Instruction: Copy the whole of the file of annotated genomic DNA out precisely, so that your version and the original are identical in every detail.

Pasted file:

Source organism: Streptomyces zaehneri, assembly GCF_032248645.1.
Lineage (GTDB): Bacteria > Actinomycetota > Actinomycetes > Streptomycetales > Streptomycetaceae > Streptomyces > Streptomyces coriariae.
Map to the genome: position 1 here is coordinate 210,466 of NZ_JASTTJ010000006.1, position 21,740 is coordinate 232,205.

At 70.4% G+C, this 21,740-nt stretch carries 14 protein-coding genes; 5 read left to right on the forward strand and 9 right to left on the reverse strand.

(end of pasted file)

Source organism: Streptomyces zaehneri, assembly GCF_032248645.1.
Lineage (GTDB): Bacteria > Actinomycetota > Actinomycetes > Streptomycetales > Streptomycetaceae > Streptomyces > Streptomyces coriariae.
Map to the genome: position 1 here is coordinate 210,466 of NZ_JASTTJ010000006.1, position 21,740 is coordinate 232,205.

At 70.4% G+C, this 21,740-nt stretch carries 14 protein-coding genes; 5 read left to right on the forward strand and 9 right to left on the reverse strand.